development

Customers gather in the seating area of an expanded food court area on Franklin Street on Friday. Reconstruction work that began last fall was recently completed for the facility scheduled to be open between May and September. (Mark Sabbatini / Juneau Empire)

Franklin Street facelift: Sites of former Elks Lodge, Glory Hall debut new eateries, housing

Expanded food court opens at former lodge site; donut shop and low-cost apartments replace shelter.

 

A view of the downtown Juneau waterfront published in Blueprint Downtown, which outlines an extensive range of proposed actions for the area’s future. (Pat McGonagel/City and Borough of Juneau)

Long-term blueprint for downtown Juneau sent to Assembly after six years of work

Plan making broad and detailed proposals about all aspects of area gets OK from Planning Commission.

 

Construction workers work on retaining walls and other infrastructure Tuesday in preparation for an expanded three-season food court on South Franklin Street. The Juneau Planning Commission unanimously approved a conditional use permit for the project, some of which occupies the space where the historic Elks Lodge stood until it was demolished last year. (Mark Sabbatini / Juneau Empire)

Expanded three-season food court on Franklin Street gets unanimous OK from Planning Commission

More food options, seating, a bar and restrooms among plans that include former Elks Lodge site.

 

Illustrations of four preliminary development options for the Telephone Neighborhood are presented in a report that states the “mid-rise apartments” option (C), bordered in yellow, was narrowly favored in a survey among residents. A total of 29.76% of 1,865 people surveyed said they favored that option, compared to 29.06% of respondents favoring the “mixed infill” option (D), and 24.99% “attached townhomes and walk-up apartments” (B). (Images by the City and Borough of Juneau)
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Building up to 200 new Telephone Hill residences, the most of four options, gets early Assembly OK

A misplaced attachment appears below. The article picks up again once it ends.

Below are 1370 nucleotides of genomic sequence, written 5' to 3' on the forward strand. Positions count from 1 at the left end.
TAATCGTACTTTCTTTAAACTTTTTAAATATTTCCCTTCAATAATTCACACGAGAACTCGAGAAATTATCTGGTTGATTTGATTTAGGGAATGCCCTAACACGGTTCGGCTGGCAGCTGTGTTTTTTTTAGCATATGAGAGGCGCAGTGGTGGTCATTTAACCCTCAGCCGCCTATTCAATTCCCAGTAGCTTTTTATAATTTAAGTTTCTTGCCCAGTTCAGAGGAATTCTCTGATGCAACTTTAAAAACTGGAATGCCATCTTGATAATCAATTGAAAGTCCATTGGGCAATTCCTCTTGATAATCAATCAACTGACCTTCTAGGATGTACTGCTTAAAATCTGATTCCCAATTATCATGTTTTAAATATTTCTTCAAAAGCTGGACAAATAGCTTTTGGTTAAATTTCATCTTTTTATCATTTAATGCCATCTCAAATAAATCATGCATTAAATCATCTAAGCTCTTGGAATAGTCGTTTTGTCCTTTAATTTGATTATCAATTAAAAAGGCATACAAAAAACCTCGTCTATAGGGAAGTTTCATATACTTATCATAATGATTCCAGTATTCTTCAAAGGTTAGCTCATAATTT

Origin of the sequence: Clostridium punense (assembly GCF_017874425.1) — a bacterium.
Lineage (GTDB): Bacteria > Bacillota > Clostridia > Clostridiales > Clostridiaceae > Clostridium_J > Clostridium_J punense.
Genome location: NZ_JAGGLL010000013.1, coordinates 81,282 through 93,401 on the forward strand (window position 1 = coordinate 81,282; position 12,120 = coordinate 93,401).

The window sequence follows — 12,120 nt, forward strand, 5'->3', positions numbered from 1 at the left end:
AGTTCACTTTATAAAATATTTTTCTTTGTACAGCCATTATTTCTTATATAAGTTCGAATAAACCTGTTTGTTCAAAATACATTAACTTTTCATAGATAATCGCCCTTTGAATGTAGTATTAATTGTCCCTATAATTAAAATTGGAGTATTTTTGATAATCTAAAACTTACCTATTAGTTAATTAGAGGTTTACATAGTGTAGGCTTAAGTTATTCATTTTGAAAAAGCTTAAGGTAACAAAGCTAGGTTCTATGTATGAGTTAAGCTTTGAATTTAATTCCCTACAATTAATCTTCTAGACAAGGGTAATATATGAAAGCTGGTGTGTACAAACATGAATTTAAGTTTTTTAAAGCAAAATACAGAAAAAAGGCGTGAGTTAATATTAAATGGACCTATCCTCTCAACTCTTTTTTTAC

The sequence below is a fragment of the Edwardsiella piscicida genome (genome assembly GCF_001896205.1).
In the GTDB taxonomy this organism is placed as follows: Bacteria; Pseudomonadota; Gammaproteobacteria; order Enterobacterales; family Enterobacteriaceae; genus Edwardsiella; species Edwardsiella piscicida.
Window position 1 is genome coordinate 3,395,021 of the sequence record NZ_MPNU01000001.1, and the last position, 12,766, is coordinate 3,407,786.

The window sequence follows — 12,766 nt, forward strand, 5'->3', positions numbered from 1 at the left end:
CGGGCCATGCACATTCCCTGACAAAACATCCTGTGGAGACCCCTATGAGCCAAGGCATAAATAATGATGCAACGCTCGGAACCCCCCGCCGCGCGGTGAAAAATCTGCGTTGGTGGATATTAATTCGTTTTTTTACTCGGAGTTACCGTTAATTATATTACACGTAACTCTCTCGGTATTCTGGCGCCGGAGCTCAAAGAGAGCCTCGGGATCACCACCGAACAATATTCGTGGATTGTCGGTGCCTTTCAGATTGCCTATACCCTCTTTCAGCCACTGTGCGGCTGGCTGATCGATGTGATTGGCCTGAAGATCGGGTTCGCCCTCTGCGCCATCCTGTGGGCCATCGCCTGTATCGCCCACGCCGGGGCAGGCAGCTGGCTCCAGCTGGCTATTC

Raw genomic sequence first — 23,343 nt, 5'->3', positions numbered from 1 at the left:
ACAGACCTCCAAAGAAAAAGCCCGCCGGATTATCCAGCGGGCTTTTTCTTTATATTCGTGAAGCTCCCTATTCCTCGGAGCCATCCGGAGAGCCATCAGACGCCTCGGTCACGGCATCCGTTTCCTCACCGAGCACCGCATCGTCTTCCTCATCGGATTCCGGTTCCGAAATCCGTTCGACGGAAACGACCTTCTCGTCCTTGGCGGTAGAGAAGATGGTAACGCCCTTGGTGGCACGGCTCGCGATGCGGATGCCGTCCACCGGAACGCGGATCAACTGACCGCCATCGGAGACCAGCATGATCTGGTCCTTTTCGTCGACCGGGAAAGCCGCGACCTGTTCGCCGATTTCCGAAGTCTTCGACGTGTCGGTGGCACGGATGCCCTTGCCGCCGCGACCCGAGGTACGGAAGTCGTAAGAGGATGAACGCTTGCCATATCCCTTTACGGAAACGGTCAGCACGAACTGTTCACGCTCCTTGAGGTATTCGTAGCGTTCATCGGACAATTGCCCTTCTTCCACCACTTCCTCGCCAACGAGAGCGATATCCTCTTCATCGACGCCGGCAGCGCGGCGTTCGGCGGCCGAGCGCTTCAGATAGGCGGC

Option favored by 29.76% of residents in survey, barely edging out proposal keeping existing homes.

Illustrations of four preliminary development options for the Telephone Neighborhood are presented in a report that states the “mid-rise apartments” option (C), bordered in yellow, was narrowly favored in a survey among residents. A total of 29.76% of 1,865 people surveyed said they favored that option, compared to 29.06% of respondents favoring the “mixed infill” option (D), and 24.99% “attached townhomes and walk-up apartments” (B). (Images by the City and Borough of Juneau)
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An illustration shows the conceptual design for Gastineau Lodge Apartments in downtown Juneau, which the project’s applicant hopes will be ready for occupancy by the summer of 2025. (Image from documents submitted to the Juneau Planning Commission)

Apartment building on Gastineau Avenue gets Planning Commission OK despite fire department concerns

Project in landslide zone also shows effect of Assembly’s vote to eliminate development restrictions.

An illustration shows the conceptual design for Gastineau Lodge Apartments in downtown Juneau, which the project’s applicant hopes will be ready for occupancy by the summer of 2025. (Image from documents submitted to the Juneau Planning Commission)
An overhead view of Telephone Hill in downtown Juneau. (Photo courtesy of the City and Borough of Juneau)

City conducting online survey until Jan. 9 about development of the Telephone Hill

Previous public comments factored into questions about future of downtown area, CBJ says.

An overhead view of Telephone Hill in downtown Juneau. (Photo courtesy of the City and Borough of Juneau)
A blueprint shows the planned second phase of a commercial and resident development project in downtown Juneau, which is currently used by seasonal food trucks and where the historic Elks Lodge was located. (Illustration by Northwind Architects submitted to the City and Borough of Juneau)

What’s next for old Elks Lodge site? Owner proposes ‘South Franklin Food Court and Housing’

Indoor/outdoor pavilion, food trucks, restaurant and up to 100 housing units in plan.

A blueprint shows the planned second phase of a commercial and resident development project in downtown Juneau, which is currently used by seasonal food trucks and where the historic Elks Lodge was located. (Illustration by Northwind Architects submitted to the City and Borough of Juneau)
Opinion: AIDEA is critical to resource development in Alaska

Opinion: AIDEA is critical to resource development in Alaska

The state needs to develop its abundant natural resources.

Opinion: AIDEA is critical to resource development in Alaska